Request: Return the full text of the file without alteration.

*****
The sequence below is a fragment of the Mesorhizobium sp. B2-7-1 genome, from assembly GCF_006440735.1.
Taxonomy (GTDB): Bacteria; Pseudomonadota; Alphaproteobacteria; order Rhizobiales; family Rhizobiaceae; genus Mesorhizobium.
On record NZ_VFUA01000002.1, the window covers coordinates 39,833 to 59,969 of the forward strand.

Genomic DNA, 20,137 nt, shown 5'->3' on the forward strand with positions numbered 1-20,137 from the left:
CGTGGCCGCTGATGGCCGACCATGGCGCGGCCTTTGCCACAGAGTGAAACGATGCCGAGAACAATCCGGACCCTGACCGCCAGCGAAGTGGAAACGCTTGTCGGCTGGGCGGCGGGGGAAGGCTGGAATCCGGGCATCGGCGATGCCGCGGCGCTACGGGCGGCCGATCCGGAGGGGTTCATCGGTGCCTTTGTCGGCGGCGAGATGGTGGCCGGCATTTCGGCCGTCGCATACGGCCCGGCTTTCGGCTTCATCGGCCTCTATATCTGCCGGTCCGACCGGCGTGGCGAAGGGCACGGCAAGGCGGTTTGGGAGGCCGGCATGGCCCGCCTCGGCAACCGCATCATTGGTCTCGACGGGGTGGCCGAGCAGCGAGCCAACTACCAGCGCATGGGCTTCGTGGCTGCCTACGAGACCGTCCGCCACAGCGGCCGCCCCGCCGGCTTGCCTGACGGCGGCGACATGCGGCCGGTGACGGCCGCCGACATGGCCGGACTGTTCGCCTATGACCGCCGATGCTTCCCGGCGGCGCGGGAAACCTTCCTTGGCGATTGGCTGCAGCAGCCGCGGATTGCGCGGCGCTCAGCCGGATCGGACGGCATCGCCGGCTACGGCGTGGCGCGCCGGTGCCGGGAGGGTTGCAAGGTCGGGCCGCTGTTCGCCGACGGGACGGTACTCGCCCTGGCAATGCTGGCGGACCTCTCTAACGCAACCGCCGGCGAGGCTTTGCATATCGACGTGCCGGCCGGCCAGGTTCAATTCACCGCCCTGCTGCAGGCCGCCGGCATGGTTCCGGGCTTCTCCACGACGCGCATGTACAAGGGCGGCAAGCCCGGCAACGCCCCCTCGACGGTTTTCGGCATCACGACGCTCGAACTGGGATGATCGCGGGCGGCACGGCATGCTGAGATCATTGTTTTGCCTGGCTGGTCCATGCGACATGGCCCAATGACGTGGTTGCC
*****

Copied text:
The sequence below is a fragment of the Mesorhizobium sp. B2-7-1 genome, from assembly GCF_006440735.1.
Taxonomy (GTDB): Bacteria; Pseudomonadota; Alphaproteobacteria; order Rhizobiales; family Rhizobiaceae; genus Mesorhizobium.
On record NZ_VFUA01000002.1, the window covers coordinates 39,833 to 59,969 of the forward strand.

Genomic DNA, 20,137 nt, shown 5'->3' on the forward strand with positions numbered 1-20,137 from the left:
CGTGGCCGCTGATGGCCGACCATGGCGCGGCCTTTGCCACAGAGTGAAACGATGCCGAGAACAATCCGGACCCTGACCGCCAGCGAAGTGGAAACGCTTGTCGGCTGGGCGGCGGGGGAAGGCTGGAATCCGGGCATCGGCGATGCCGCGGCGCTACGGGCGGCCGATCCGGAGGGGTTCATCGGTGCCTTTGTCGGCGGCGAGATGGTGGCCGGCATTTCGGCCGTCGCATACGGCCCGGCTTTCGGCTTCATCGGCCTCTATATCTGCCGGTCCGACCGGCGTGGCGAAGGGCACGGCAAGGCGGTTTGGGAGGCCGGCATGGCCCGCCTCGGCAACCGCATCATTGGTCTCGACGGGGTGGCCGAGCAGCGAGCCAACTACCAGCGCATGGGCTTCGTGGCTGCCTACGAGACCGTCCGCCACAGCGGCCGCCCCGCCGGCTTGCCTGACGGCGGCGACATGCGGCCGGTGACGGCCGCCGACATGGCCGGACTGTTCGCCTATGACCGCCGATGCTTCCCGGCGGCGCGGGAAACCTTCCTTGGCGATTGGCTGCAGCAGCCGCGGATTGCGCGGCGCTCAGCCGGATCGGACGGCATCGCCGGCTACGGCGTGGCGCGCCGGTGCCGGGAGGGTTGCAAGGTCGGGCCGCTGTTCGCCGACGGGACGGTACTCGCCCTGGCAATGCTGGCGGACCTCTCTAACGCAACCGCCGGCGAGGCTTTGCATATCGACGTGCCGGCCGGCCAGGTTCAATTCACCGCCCTGCTGCAGGCCGCCGGCATGGTTCCGGGCTTCTCCACGACGCGCATGTACAAGGGCGGCAAGCCCGGCAACGCCCCCTCGACGGTTTTCGGCATCACGACGCTCGAACTGGGATGATCGCGGGCGGCACGGCATGCTGAGATCATTGTTTTGCCTGGCTGGTCCATGCGACATGGCCCAATGACGTGGTTGCC